Booth's Salvation Army pinched the pop songs of their day and added Christian words. The bearded wonder's reaction to this was "Why should the devil have all the best tunes." Their loud processions with their drums and bass and dancing Christians disrupting the Sunday peace and quiet annoyed a lot of people.

As a preacher Booth was a populist crowd puller. For example he was known to demonstrate the easy road to Hell by sliding down the stair-rail of his pulpit. A champion of the poor he railed against those who “reduce sweating to a fine art, who systematically and deliberately defraud the workman of his pay, who grind the faces of the poor and rob the widow and the orphan.”

In 1904 Booth took part in a 'motorcade' when he was driven around Great Britain, stopping off in cities, towns and villages to preach to the assembled crowds from inside his open-top car.

Booth's Salvation Army learnt that Under 16-year-old girls were being exploited as prostitutes. They were trapped and lured into brothels in London by adverts in county newspapers requesting "domestic help needed." Lured inside, drugged, raped and shipped off in caskets to Brussels and Antwerp, they were delivered to businessmen who had put in orders. The Salvation Army exposed this trade in a series of articles in the Pall Mall Gazette in the mid 1880s. As a result a 400,000 petition persuaded Parliament to change the age of consent from 12 to 16.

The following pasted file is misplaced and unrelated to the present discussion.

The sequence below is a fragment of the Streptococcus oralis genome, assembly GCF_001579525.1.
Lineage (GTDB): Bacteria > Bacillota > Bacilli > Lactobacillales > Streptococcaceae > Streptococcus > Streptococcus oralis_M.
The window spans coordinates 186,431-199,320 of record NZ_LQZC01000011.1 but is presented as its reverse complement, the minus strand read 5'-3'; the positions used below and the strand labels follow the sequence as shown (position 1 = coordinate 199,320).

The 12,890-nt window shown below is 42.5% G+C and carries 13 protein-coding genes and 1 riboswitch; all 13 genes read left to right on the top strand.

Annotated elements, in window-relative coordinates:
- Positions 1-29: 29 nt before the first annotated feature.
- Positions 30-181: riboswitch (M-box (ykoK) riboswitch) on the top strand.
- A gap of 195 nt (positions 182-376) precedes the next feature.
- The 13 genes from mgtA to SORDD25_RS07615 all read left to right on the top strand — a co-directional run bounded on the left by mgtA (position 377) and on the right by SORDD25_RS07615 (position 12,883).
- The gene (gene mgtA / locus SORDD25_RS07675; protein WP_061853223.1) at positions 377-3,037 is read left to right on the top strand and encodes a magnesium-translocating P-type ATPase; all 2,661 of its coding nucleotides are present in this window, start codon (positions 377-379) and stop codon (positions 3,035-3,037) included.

Booth's 1890 In Darkest England and the Way Out contained proposals for the physical and spiritual assistance of the great mass of down and outs. As a result a scheme was launched the following year for the spiritual and social betterment of the submerged tenth. Booth asked for £100,000 - more than that came in.

In Darkest England And The Way Out not only caused a sensation after its 1890 release, but it set the foundation for modern social welfare schemes.

In their early days Booth's "hallelujah band" of converted criminals and others met violent opposition. A skeleton army, supported by brewers which opposed Booth's teetotalism as a threat to their trade, was organised to break up meetings and for years the rank and file and the general himself incurred fines and imprisonment for breaches of peace. In 1882, 642 Salvation Army officers including women were assaulted and 60 Salvation Army buildings damaged. Even leading evangelical, Lord Shaftesbury referred to him as "anti Christ."

When King Edward VII invited Booth to be officially present at his 1902 coronation ceremony, the public changed their views. By 1905 he was the cat's whiskers. The Salvation Army General went on a tour of the country and was received in state by many mayors and corporations.

Reverend William Booth, General of the Salvation Army

William Booth was 83 years old when he died on August 20, 1912 at his home in Hadley Wood, London. He had been in poor health for several years. At the three day lying in state at Clapton Congress Hall 150,000 people filed past his casket.

On August 27, 1912 Booth's funeral service was held at London’s Olympia where 40,000 people attended, including Queen Mary, who sat almost unrecognized far to the rear of the great hall.

The following day Booth's funeral procession set out from International Headquarters. As it moved off 10,000 uniformed Salvationists fell in behind. Forty Salvation Army bands played the ‘Dead March’ from Handel’s Saul as the vast procession set off.


Booth was buried with his wife Catherine Booth in the main London burial ground for 19th century non-conformist ministers and tutors, the non-denominational Abney Park Cemetery in Stoke Newington.

Memorial to William and Catherine Booth in Abney Park Cemetery